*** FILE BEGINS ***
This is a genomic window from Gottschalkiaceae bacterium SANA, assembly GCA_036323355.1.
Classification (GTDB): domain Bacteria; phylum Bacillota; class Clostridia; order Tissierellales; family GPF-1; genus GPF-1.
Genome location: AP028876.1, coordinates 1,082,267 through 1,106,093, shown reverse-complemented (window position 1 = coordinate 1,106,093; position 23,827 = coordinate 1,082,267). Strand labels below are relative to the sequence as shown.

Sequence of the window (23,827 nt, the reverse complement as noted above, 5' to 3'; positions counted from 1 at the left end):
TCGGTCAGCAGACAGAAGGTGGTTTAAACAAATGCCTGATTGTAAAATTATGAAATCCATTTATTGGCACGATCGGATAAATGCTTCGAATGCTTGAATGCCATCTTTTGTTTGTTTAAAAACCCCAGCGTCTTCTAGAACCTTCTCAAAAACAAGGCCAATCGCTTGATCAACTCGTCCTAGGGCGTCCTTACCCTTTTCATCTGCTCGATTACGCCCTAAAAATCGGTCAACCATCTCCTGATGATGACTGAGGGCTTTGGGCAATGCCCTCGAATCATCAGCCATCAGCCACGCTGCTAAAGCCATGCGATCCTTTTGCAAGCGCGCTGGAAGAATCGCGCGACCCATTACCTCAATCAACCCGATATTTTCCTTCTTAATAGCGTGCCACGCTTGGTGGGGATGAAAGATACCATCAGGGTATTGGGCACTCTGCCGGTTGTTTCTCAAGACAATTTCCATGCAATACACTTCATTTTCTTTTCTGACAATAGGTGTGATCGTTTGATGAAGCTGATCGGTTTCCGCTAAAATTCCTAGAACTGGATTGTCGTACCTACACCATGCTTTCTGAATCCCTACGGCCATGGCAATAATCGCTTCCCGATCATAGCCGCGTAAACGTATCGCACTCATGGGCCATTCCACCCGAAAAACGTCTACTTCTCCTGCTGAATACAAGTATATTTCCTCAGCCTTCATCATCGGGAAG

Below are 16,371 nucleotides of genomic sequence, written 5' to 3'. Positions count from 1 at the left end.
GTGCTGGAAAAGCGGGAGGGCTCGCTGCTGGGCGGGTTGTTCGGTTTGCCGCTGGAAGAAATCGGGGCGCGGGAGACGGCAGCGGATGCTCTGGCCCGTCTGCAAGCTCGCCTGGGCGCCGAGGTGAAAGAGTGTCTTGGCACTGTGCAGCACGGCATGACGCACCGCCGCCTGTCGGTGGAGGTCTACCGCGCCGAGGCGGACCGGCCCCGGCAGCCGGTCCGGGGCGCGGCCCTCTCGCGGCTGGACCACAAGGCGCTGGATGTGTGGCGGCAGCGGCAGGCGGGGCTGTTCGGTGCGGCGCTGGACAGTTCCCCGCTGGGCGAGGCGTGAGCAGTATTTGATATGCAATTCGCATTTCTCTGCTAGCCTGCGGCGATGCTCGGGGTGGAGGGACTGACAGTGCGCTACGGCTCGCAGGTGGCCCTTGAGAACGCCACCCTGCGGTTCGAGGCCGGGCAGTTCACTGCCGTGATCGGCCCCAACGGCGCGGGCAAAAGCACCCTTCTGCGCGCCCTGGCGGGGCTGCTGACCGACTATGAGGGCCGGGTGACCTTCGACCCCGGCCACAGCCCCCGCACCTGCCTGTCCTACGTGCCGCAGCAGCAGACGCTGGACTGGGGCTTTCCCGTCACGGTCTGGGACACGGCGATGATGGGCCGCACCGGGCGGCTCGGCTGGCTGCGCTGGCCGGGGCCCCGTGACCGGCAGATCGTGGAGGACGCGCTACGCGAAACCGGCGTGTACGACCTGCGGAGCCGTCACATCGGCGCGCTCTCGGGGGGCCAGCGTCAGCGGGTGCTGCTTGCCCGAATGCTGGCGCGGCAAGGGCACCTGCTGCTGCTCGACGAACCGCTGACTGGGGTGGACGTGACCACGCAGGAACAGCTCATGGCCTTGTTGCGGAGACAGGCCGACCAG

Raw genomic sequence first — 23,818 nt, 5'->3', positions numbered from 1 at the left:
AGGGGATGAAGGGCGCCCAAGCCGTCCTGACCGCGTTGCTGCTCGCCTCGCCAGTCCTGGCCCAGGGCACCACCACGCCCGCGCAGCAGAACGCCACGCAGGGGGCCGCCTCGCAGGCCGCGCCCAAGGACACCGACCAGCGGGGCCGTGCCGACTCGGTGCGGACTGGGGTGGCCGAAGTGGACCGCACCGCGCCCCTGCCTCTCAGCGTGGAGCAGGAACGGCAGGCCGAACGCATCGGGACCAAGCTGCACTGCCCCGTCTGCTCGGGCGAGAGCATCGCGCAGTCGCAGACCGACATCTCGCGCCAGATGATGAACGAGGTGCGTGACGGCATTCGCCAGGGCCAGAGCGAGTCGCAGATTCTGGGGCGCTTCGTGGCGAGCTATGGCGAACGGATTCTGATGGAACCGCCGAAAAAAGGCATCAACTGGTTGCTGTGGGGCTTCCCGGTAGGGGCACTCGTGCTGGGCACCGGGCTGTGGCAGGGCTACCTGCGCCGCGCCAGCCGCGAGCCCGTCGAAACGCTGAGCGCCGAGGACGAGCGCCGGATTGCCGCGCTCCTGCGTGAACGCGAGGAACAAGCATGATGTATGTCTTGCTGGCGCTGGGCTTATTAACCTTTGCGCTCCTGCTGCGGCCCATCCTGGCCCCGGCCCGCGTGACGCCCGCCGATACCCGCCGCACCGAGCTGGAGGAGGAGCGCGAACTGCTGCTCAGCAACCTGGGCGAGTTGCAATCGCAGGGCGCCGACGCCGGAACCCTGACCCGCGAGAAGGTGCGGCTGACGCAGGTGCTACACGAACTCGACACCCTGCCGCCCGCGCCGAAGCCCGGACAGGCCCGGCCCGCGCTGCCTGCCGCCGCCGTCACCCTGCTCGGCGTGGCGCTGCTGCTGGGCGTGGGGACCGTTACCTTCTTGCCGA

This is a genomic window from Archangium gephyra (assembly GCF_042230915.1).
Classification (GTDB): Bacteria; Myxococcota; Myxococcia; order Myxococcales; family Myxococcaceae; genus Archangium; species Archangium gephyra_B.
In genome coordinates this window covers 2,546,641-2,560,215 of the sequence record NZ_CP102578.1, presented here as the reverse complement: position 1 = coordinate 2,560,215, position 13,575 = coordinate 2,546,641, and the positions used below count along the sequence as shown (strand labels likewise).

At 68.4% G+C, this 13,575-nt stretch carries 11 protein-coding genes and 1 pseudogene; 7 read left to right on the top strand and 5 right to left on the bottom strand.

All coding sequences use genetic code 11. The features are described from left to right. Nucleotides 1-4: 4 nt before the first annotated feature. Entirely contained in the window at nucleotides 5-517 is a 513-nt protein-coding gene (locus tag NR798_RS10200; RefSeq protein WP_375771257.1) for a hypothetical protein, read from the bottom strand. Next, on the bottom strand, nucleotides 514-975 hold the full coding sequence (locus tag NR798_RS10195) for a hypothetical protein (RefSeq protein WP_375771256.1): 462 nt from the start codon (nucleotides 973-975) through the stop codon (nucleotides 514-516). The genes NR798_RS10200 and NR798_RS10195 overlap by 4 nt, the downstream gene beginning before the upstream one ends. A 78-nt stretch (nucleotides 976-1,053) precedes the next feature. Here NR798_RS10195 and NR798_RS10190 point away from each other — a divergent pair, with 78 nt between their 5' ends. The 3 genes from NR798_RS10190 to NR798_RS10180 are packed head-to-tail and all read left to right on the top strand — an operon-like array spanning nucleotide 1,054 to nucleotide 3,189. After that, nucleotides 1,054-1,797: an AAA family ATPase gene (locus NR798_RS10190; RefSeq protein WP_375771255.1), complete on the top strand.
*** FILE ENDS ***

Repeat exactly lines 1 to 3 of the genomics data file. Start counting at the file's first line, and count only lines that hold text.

This is a genomic window from Gottschalkiaceae bacterium SANA, assembly GCA_036323355.1.
Classification (GTDB): domain Bacteria; phylum Bacillota; class Clostridia; order Tissierellales; family GPF-1; genus GPF-1.
Genome location: AP028876.1, coordinates 1,082,267 through 1,106,093, shown reverse-complemented (window position 1 = coordinate 1,106,093; position 23,827 = coordinate 1,082,267). Strand labels below are relative to the sequence as shown.